Yesterday the CWA announced the winners in several of its Dagger categories as well as announced the longlists in several others. If you are a mystery/crime fan it's always well worth taking a look at the books and authors nominated for the awards (there are ten categories by the way).
As it turns out I have read one of the winners of the International Dagger and happen to have the other on my current my library pile. This year's award is shared between two French authors, Pierre Lemaitre and Fred Vargas. I was fairly floored by Lemaitre's Alex, which I thought was a rollercoaster ride of a book. I have yet to read anything by Vargas, but I have heard a number of good things about her books (and she seems to consistently be nominated for or have won a variety of awards for her writing). As The Ghost Riders of Ordebec by Vargas is close at hand and I have yet to pick up a book for Paris in July (I am actually waiting for a book to come in the mail that will fit perfectly), I think I'll give it a whirl.
I had hoped to read all the short stories longlisted for the Short Story Dagger, but I have so far only managed half the list (am still waiting for the book containing two of the stories to arrive via ILL). Of course the one story which won and I do have on hand that I hadn't yet gotten to happens to be Stella Duffy's "Come Away with Me", which is in The Mammoth Book of Best British Mysteries, so you know what my short story will be this weekend.
Andrew Taylor won the Ellis Peters Historical Dagger (for the third time) for The Scent of Death (due to be released here in the US on Thursday--good timing). I've read some of his Lydmouth books set in post-WWII England, which I've enjoyed very much and think are excellent for capturing the atmosphere of England after the war (should really get back to those sometime soon), and will now give his other books a go.
I'm also keen to read Paul French's Midnight in Peking, which won the Non-fiction Dagger. I had already been eyeing the book before (had it out once from the library but didn't get to it--you know how that goes), which is about an 80-year-old murder that took place in the expat community of Peking just before WWII.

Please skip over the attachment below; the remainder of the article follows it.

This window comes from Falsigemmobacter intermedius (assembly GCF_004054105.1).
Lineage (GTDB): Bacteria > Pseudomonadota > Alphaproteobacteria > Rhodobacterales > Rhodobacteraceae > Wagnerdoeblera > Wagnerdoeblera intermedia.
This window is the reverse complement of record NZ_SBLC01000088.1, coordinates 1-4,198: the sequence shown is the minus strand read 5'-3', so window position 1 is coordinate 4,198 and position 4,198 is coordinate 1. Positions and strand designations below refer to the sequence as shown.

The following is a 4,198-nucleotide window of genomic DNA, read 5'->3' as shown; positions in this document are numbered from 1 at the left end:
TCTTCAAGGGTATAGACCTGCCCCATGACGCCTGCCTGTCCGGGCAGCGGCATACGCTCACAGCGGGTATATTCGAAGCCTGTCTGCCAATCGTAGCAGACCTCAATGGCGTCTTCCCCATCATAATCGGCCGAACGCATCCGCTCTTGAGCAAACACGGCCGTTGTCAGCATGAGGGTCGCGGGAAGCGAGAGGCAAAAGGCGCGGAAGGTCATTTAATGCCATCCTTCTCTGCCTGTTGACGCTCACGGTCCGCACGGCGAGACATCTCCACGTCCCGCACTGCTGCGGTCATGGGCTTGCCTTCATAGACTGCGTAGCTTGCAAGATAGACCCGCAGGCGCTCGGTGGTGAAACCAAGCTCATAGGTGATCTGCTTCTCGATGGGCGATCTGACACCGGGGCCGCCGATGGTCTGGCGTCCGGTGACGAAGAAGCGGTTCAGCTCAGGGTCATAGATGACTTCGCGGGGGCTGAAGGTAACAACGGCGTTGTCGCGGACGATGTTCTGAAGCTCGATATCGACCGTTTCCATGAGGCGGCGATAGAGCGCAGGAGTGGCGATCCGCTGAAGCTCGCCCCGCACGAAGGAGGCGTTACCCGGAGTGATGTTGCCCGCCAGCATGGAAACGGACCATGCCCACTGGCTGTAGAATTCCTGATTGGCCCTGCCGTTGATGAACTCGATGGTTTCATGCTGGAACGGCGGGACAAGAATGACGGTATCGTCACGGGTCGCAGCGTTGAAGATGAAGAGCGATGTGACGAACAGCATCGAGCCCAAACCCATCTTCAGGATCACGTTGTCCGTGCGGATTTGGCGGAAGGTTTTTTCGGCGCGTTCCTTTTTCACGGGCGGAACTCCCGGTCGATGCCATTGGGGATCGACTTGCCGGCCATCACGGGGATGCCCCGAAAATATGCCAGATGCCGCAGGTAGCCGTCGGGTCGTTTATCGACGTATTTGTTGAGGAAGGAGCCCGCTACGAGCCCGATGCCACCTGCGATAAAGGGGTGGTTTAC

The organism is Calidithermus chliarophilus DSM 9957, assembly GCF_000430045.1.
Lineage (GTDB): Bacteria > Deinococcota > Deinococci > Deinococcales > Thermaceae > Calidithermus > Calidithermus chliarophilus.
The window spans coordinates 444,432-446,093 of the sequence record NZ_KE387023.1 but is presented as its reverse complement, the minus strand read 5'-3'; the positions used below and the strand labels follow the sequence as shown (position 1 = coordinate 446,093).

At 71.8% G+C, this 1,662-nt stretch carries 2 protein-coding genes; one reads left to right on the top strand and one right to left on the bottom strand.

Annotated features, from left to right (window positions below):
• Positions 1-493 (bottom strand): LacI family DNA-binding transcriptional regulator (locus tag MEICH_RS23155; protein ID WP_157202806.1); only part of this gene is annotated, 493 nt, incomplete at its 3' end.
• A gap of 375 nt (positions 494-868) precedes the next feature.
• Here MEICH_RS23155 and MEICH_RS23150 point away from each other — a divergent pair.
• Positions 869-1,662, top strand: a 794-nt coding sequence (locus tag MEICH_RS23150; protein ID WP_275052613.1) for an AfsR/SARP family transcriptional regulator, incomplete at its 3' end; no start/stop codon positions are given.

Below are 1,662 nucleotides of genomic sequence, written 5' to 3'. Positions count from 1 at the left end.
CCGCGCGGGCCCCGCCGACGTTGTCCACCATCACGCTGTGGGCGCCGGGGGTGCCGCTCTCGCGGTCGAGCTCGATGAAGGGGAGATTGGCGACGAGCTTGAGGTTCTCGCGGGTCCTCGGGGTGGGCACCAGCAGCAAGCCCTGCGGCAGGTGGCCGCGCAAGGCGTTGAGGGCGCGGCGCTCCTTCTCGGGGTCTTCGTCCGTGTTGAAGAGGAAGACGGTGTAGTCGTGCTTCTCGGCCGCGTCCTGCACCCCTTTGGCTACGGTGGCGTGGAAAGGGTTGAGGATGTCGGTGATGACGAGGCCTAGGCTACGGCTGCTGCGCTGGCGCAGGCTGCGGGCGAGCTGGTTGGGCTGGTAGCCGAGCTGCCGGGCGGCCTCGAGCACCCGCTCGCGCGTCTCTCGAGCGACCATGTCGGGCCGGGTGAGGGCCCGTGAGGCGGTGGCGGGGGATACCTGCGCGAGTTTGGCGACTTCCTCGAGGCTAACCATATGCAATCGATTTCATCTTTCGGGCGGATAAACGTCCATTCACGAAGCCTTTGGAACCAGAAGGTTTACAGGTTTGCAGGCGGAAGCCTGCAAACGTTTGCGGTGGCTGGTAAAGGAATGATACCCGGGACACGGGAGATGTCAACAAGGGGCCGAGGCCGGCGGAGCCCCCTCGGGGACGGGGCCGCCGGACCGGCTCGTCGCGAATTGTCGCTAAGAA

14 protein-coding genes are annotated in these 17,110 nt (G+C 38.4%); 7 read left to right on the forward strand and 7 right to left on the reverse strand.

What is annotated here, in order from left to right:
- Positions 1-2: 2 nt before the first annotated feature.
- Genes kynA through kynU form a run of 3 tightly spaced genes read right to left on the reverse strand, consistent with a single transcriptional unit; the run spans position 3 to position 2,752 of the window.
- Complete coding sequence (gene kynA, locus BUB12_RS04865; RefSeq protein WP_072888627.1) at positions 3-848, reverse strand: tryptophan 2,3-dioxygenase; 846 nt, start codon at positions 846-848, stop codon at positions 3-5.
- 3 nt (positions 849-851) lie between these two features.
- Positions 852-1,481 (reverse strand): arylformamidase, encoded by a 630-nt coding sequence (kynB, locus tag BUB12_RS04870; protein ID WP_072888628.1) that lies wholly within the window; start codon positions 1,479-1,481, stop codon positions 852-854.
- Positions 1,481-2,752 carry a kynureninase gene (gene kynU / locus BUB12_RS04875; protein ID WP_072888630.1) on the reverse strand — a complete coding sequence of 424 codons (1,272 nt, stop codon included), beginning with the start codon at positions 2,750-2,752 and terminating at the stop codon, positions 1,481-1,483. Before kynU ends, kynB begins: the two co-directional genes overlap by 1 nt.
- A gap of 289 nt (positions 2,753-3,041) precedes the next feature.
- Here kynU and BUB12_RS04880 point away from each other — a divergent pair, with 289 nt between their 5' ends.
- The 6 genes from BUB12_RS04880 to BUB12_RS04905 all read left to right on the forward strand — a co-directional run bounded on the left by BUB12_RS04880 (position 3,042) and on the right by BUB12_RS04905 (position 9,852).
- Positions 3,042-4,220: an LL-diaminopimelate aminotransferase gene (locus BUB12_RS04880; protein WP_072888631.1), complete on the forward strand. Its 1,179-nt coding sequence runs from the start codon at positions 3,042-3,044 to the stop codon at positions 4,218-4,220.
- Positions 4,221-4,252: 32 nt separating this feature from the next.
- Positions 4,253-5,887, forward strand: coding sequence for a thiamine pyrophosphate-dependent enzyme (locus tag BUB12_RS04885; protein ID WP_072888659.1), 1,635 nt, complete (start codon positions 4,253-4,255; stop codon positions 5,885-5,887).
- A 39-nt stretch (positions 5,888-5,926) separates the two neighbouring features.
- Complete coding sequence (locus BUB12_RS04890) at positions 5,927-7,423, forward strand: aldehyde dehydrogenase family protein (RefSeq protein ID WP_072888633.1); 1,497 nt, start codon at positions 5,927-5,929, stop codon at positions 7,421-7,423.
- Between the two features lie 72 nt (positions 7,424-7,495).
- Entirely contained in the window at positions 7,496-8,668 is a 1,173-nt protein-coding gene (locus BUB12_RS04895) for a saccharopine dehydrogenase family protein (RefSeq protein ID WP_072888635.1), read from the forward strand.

Now I'll be studying the lists for the Gold Dagger (best crime novel of the year), the Steel Dagger (best adventure novel or thriller a la James Bond) and the John Creasy Dagger (new blood/debut fiction) lists for potential new reads. And just when I thought my mystery reading would be wrapping up for the month.
Not that I ever read the books on the list (good intentions gone awry and all that), the Booker Prize longlist will be announced a week from today. I am always a little curious to see which books the judges choose. Maybe this year will be the year I read a few. Someday I would at least like to try and get around to reading some of the winners from years past. Jackie from Farmlane Books has given her predictions for the list, and I see a number of books there I would like to read.
I've got my reading cut out for me this week (but then I always seem to, don't I?). A mixture of crime and mysteries, several review copies that require some attention and then a few surprises that caught my eye. A few highlights?
I'm not sure how I came across She Rises by Kate Worlsey. I'm sure I saw it ages ago but it has only just now been published here in the US. There are times I go looking specifically for seafaring tales and can't seem to find one that fits my mood, and then along come two purely by accident and I am thoroughly enjoying both. Worlsey is a good storyteller and I do love a really good, ripping yarn. She Rises is a story about two different characters whose paths will eventually cross. The story is told in alternating chapters (so far)--in one a young man is press ganged into joining his Majesty's Royal Navy, and in the other a young dairymaid is asked to come work in a Naval captain's household. Lots of wonderful details that vividly set the scene and very realistic and engaging dialogue.
The same really can be said about Silver:Return to Treasure Island. Another good story to fall into and lose oneself. This one is narrated by young Jim Hawkins (well, the son of the famous Jim from Treasure Island). I do love a good adventure story and both are perfect summer reading--and now that we are in the dog days of summer when the heat is on and the humidity high I need a good dose of escapism--and in both cases good, literary escapism at that.
The last book I want to quickly mention is Laura Lamont's Life in Pictures by Emma Straub, which follows the rise and fame of a small town midwestern girl as she reinvents herself during the Golden Age of Hollywood. It seems I've not read much historical fiction of late, but now I am getting a good dose of it. If only I could sit on the porch with my books and a cold glass of lemonade. Surely the weekend's not too far off?
What books are keeping you entertained this summer? (Or winter if you happen to be in the Southern Hemisphere!)?